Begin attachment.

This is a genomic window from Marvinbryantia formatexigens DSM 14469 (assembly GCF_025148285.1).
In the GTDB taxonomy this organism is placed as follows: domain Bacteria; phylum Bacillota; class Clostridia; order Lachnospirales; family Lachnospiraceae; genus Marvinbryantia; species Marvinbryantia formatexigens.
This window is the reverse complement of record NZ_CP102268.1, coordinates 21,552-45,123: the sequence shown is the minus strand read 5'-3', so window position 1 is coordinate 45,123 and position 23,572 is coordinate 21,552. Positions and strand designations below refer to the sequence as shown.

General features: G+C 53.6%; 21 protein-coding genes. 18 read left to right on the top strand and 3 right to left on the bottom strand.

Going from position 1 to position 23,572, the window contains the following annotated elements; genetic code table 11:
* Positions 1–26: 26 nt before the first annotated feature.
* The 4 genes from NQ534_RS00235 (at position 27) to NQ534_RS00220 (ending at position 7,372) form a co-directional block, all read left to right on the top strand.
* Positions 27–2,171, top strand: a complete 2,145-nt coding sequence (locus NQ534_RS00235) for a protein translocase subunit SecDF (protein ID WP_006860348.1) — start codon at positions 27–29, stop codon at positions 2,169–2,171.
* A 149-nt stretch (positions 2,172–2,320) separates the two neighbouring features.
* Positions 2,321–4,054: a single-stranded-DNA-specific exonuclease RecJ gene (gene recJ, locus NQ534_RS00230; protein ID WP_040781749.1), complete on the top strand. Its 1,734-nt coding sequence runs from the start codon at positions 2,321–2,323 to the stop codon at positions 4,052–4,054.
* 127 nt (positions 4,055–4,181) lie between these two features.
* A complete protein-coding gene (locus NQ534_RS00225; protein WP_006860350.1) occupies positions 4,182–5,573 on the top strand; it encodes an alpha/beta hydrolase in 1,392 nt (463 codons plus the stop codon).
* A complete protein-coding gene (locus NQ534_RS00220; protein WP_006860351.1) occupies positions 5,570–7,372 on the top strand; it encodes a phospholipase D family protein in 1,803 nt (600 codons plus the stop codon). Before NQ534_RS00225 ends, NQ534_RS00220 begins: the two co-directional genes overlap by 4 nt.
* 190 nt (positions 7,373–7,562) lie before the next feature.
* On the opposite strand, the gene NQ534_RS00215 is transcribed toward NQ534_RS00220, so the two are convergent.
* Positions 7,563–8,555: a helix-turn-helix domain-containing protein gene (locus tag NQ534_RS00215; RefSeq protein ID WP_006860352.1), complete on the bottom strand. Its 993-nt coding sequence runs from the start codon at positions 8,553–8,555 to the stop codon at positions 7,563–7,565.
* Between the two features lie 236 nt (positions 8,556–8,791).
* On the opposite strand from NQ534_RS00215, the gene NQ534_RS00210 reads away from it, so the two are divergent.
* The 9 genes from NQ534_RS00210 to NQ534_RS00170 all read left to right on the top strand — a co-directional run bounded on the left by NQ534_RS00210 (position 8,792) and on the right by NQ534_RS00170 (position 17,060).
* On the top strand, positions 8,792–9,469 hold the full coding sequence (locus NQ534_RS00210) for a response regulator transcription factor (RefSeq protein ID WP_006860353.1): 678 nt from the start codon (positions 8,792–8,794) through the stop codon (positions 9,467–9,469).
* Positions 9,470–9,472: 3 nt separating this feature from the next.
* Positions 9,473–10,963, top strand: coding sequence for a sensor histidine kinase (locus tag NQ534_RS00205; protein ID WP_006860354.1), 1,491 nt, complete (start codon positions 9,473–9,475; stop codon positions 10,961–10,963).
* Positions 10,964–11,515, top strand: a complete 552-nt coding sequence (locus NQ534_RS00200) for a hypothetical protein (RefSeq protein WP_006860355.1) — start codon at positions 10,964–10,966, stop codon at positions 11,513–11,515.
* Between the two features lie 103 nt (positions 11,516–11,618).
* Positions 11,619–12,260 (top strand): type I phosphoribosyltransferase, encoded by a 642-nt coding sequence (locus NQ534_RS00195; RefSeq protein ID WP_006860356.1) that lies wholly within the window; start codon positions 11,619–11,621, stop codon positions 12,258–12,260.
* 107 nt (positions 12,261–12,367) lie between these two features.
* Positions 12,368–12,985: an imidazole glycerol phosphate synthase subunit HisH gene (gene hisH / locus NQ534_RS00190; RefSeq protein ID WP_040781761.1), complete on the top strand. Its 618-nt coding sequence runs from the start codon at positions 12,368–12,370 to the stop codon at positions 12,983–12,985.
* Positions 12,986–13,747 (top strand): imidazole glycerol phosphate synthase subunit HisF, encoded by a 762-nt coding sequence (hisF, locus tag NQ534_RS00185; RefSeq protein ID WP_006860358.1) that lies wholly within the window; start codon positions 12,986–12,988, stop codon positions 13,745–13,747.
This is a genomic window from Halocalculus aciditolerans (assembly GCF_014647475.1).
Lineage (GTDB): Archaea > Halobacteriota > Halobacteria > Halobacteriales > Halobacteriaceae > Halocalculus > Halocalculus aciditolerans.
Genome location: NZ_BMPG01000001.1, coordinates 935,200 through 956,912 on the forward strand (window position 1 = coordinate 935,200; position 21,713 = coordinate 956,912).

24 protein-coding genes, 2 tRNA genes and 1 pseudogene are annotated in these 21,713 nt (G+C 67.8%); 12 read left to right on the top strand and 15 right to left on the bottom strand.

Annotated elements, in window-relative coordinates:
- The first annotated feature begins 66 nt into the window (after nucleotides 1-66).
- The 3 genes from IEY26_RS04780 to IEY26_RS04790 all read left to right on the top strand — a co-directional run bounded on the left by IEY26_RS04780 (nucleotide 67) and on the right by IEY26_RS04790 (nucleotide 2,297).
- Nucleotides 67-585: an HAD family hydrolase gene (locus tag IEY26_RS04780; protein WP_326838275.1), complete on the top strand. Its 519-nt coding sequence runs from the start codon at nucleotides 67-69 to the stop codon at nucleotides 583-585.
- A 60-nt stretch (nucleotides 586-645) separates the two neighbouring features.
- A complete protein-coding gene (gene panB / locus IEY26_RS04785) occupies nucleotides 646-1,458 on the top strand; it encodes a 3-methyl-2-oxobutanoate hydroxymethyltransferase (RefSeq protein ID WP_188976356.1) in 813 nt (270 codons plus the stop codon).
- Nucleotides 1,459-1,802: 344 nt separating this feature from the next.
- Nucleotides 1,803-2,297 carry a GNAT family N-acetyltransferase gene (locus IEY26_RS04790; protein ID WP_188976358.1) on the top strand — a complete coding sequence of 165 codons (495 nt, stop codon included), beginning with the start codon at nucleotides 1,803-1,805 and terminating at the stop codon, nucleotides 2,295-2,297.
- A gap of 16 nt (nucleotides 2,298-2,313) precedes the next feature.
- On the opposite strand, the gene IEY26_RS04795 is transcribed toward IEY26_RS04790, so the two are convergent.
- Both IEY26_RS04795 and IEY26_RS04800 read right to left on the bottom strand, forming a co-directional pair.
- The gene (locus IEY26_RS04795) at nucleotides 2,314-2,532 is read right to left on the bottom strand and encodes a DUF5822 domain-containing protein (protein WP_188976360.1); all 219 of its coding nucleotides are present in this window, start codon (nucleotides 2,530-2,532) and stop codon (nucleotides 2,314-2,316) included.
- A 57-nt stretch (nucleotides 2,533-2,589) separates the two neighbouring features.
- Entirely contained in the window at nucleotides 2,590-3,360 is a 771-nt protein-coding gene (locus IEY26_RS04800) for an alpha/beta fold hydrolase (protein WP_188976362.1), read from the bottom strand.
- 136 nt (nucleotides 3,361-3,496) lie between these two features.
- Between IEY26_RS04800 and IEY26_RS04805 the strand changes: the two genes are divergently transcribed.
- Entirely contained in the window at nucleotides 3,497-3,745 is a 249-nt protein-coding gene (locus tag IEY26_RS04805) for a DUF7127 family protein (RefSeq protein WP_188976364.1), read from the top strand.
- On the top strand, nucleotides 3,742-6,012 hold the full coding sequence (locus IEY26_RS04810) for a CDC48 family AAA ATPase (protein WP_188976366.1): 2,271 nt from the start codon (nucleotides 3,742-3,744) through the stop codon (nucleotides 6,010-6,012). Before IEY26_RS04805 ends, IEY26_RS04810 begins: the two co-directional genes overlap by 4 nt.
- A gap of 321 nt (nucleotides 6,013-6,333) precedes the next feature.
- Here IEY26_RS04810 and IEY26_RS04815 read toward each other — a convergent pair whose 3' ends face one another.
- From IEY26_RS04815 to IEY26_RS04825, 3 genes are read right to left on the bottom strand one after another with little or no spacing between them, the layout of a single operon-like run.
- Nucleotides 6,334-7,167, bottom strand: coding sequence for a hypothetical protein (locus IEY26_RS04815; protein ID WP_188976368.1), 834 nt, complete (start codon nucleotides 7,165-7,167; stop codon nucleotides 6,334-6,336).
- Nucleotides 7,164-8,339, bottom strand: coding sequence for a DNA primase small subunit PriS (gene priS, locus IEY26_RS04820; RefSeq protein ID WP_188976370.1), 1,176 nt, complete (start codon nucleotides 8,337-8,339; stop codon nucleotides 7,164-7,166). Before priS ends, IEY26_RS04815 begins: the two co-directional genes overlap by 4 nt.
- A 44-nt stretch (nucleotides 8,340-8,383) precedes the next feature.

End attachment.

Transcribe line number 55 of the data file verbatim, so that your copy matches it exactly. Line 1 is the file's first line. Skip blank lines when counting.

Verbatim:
- Nucleotides 7,164-8,339, bottom strand: coding sequence for a DNA primase small subunit PriS (gene priS, locus IEY26_RS04820; RefSeq protein ID WP_188976370.1), 1,176 nt, complete (start codon nucleotides 8,337-8,339; stop codon nucleotides 7,164-7,166). Before priS ends, IEY26_RS04815 begins: the two co-directional genes overlap by 4 nt.